Students arriving in Oxford for the new academic year will now be required to purchase a TV licence for £145.50 if they want to use BBC iPlayer in their rooms. This follows a change in the law which came into effect on the 1st September.
Students previously required a TV licence if they watched or recorded live television on any device, but now a licence is required in order to access BBC programmes on demand – including catch-up – on BBC iPlayer. Accommodation arrangements in most colleges mean that a licence will be required for every private room where the BBC iPlayer is accessed. Licences held by JCRs will only cover televisions located in the common room itself. Students who are in a joint tenancy agreement will have the advantage of being able to share the fee.
The BBC has researched the usage of the iPlayer and estimates that two thirds of students view catch-up TV, with iPlayer being the most popular medium. It is likely that the majority of Oxford students will now legally be required to own a TV licence.
It remains to be seen whether Oxford students will comply with the new legislation. The price of the license comes at a sensitive time for financial matters for students with the recent rent and tuition fee increases. Some students who wished to remain anonymous said that they would “definitely not” be paying for a TV licence, with one stating “Haha no I’m not gonna pay for tv” [sic].
The BBC is unequivocal regarding the position of students who evade payment of the fee. On their TV licensing website they state that “watching TV without a valid licence is a criminal offence”, and that non-payment “can lead to prosecution and a fine of up to £1,000”.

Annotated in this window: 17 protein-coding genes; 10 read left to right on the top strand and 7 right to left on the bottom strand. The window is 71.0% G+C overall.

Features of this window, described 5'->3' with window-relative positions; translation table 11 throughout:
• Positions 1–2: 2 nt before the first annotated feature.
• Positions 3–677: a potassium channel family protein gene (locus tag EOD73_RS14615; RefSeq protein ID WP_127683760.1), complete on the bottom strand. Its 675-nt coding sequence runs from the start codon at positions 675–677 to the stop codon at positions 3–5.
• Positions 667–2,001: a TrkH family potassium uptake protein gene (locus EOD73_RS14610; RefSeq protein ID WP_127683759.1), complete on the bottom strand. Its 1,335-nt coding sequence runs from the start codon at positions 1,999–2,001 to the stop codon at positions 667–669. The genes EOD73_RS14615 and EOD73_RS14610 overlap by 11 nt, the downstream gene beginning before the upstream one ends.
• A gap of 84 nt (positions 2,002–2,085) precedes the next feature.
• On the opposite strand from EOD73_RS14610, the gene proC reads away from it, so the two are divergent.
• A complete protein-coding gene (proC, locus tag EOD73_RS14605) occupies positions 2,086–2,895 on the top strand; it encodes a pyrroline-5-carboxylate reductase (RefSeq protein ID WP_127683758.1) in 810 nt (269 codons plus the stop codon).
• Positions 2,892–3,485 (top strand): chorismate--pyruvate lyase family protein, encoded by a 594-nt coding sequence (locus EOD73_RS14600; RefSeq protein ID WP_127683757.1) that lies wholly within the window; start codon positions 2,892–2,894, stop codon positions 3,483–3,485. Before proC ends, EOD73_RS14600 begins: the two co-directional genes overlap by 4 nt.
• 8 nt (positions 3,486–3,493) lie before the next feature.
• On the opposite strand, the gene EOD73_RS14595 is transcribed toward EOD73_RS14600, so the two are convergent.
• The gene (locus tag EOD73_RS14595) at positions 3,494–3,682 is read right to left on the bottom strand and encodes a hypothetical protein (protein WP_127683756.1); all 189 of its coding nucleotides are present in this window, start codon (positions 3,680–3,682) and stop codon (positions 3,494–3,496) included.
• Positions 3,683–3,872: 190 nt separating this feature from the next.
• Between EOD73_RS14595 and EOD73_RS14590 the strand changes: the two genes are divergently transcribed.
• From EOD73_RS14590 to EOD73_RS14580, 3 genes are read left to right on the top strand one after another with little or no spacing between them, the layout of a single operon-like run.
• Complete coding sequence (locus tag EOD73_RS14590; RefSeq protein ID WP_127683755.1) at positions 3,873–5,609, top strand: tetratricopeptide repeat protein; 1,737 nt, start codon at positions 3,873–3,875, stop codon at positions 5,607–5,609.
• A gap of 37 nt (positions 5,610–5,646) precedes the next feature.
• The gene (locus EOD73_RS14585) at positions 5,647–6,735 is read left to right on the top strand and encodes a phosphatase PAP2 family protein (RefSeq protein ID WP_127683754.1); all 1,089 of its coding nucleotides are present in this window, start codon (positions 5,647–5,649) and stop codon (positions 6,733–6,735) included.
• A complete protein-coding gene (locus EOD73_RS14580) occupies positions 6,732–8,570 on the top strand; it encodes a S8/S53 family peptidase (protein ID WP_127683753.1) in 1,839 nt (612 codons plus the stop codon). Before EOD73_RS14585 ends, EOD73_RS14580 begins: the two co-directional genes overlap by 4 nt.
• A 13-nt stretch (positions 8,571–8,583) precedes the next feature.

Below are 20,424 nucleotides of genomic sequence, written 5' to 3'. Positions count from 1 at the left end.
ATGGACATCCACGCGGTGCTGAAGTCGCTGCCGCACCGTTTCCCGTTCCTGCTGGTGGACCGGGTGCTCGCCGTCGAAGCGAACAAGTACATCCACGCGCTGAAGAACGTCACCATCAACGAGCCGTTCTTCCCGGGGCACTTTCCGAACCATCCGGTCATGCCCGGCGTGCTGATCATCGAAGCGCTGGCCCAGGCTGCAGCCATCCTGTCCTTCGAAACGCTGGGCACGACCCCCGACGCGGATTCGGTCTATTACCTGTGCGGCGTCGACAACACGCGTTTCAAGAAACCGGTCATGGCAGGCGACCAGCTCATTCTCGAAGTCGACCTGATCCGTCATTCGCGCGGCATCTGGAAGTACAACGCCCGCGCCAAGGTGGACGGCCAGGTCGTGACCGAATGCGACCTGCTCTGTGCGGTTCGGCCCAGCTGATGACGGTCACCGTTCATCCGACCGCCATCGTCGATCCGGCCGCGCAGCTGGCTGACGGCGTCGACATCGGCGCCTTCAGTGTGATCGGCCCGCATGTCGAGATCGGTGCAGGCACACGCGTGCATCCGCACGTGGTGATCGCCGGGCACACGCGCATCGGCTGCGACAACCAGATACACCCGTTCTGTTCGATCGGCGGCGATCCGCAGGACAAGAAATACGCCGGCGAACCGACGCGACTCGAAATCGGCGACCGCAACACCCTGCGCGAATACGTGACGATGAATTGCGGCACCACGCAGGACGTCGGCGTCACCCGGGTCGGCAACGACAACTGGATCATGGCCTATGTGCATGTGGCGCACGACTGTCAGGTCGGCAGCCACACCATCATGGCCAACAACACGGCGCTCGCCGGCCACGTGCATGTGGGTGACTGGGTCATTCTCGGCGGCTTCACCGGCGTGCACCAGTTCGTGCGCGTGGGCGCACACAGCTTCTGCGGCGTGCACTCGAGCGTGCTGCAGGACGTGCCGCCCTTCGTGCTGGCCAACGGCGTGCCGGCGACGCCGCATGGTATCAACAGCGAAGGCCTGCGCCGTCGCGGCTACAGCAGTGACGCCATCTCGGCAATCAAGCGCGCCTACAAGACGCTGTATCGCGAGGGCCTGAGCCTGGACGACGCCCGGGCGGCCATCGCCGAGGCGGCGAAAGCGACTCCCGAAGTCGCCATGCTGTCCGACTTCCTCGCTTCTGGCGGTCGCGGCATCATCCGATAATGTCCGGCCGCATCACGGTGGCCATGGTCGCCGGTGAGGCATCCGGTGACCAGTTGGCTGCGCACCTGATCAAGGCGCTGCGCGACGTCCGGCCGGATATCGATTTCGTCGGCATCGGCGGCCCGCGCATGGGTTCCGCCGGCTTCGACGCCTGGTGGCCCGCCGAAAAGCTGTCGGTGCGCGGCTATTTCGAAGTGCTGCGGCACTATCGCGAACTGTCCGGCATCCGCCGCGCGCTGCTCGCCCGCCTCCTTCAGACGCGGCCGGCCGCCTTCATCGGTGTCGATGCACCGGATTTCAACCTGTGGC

The BBC also states that “we have various ways of checking if you’re covered by a valid licence or not”, but it is not clear if this is the case when an evader is viewing the iPlayer online rather than watching television on a regular set.
Capita Business Services are the BBC’s TV licence enforcers. They have a database of residences where no TV licence is held, and their personnel usually gather evidence against evaders by doing things such as checking for external satellite dishes.
The maze of single rooms in Oxford’s student accommodation blocks may prove difficult for enforcers using these tactics, and they will also have to contend with the fact that there is a loophole involving the use of battery operated devices. If a student’s permanent address is with their parents, and if their parents hold a TV licence, then portable devices are covered so long as they are never plugged into mains electricity while the iPlayer is in use.
Students who are detected and pursued by Capita can expect a series of threatening letters and phone calls, an unannounced visit from a TV licensing officer, and an eventual court summons.